I saw William Friedkin’s Cruising for the first time in 25 years when it played on IFC recently.
Having listened to Friedkin’s DVD audio commentary on Val Lewton’s The Leopard Man, I couldn’t help but notice all the borrowings from Lewton in Cruising (The Exorcist is not the only Friedkin film to be Lewton-influenced), particularly Al Pacino’s night-walk through Central Park. Night-walks were a virtual Lewton trademark. (See, Cat People, I Walked With a Zombie, The Leopard Man, The Seventh Victim, The Curse of the Cat People – practically the entire Lewton oeuvre!)
Cruising – like Stanley Kubrick’s Eyes Wide Shut – comes close to being a remake of The Seventh Victim. In all three films, the protagonist descends like Orpheus into an underworld – a specifically New York underworld – to find someone who functions as a double. In The Seventh Victim, the protagonist (Kim Hunter) is looking for her sister; in Cruising, the cop (Pacino) is looking for a murderer; in Eyes Wide Shut, Dr. Bill (Tom Cruise) runs into one woman after another who functions as a double for his wife. (David Thomson made the astute comment that all the women in the film should’ve been played by Nicole Kidman.)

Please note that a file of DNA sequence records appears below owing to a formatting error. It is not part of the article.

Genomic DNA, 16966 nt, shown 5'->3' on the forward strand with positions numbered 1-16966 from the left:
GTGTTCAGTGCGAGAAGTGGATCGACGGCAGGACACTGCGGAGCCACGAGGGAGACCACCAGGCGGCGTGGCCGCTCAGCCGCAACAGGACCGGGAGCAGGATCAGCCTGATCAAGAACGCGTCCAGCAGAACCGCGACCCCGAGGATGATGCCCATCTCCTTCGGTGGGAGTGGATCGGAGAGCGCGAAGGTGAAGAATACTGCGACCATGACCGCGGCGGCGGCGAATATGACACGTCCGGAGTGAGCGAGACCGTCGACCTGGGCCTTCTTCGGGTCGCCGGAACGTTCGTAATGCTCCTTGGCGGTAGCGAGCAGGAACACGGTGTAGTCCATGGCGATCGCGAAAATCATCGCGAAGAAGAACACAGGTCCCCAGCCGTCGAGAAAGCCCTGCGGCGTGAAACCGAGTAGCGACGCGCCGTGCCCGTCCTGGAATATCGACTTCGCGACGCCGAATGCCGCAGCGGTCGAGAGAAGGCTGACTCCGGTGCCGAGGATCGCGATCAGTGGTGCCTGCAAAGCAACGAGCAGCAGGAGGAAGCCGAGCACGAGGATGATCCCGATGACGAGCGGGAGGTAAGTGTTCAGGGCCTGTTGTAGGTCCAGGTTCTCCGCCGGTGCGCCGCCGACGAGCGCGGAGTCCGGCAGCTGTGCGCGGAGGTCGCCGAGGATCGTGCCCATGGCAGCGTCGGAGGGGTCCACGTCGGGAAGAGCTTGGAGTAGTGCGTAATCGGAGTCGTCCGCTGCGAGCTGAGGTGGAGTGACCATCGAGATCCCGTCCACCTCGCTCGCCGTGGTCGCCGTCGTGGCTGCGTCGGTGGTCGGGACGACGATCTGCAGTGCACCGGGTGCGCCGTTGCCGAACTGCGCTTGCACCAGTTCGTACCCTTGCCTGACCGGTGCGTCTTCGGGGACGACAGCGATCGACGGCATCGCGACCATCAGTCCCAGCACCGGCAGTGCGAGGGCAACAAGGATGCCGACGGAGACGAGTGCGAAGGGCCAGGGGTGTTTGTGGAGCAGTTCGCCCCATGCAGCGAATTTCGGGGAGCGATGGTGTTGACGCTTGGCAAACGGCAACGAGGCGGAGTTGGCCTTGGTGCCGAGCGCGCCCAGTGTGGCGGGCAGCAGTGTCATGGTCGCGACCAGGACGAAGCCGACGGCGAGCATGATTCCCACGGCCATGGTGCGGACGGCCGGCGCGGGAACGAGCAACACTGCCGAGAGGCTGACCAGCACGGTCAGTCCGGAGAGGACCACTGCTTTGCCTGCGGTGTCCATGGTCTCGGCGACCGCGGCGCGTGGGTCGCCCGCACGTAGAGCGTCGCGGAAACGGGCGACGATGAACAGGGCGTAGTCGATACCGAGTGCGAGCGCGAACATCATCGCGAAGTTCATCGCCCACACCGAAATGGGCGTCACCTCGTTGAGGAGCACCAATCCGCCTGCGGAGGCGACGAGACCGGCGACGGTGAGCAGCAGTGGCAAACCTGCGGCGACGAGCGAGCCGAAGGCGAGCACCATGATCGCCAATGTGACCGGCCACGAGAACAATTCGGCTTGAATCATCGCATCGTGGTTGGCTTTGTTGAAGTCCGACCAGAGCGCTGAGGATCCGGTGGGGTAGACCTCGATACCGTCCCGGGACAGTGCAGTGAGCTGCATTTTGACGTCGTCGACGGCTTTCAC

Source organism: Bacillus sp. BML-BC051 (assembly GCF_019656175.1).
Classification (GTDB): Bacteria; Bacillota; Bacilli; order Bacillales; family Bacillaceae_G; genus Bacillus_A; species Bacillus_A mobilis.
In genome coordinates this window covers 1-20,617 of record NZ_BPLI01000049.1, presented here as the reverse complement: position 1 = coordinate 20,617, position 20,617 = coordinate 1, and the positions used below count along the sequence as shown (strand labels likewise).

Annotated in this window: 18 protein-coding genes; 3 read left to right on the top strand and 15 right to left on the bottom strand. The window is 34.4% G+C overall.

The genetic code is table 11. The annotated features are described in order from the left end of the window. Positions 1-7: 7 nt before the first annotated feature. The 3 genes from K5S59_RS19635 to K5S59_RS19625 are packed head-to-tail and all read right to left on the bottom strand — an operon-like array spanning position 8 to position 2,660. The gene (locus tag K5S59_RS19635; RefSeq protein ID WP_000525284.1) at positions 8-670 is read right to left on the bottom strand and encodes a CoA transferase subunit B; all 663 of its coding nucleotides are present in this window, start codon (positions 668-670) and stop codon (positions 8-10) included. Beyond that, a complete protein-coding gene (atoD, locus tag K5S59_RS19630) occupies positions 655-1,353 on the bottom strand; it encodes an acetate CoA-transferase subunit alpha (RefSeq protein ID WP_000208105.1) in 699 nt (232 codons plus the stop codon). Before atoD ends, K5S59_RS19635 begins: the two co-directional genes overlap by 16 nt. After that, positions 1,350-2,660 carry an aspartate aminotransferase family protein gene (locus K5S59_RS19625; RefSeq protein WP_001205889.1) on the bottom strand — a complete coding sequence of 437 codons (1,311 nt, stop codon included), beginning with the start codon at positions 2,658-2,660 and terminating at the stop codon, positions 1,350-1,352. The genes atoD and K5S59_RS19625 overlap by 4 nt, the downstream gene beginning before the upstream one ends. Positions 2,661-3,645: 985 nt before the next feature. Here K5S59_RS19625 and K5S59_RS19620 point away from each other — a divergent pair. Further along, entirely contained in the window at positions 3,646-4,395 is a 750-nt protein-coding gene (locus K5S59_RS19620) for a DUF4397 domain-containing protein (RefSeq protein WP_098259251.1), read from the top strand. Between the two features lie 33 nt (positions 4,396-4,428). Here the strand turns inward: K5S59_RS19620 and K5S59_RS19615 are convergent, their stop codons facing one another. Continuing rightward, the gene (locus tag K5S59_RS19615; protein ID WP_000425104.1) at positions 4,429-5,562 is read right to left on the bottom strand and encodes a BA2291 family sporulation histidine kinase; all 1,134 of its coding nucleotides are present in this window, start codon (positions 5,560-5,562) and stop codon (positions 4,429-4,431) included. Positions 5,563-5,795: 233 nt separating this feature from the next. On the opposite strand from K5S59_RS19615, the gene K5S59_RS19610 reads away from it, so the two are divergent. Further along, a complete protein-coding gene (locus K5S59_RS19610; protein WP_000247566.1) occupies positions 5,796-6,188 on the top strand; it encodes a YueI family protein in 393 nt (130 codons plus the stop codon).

In all three films, the underworld is sexually ambivalent — note the numerous hints of lesbianism in The Seventh Victim. In all three films, the protagonist infiltrates a cult of some kind (the Greenwich Village devil worshipers in The Seventh Victim; the leather bar world in Cruising; sex orgies of the super-rich in Eyes Wide Shut). All three films have ambivalent endings, not the reassuring affirmations of more conventional cinema. The Seventh Victim is not only Lewton’s most personal film; it is a prototype for the entire film noir movement.
I have no idea whether Friedkin and Kubrick knew they were, in effect, remaking Lewton’s 1943 classic. What I’d suggest is that The Seventh Victim established a narrative archetype, an updating of the Orphic myth, that subsequent films have consciously or unconsciously emulated.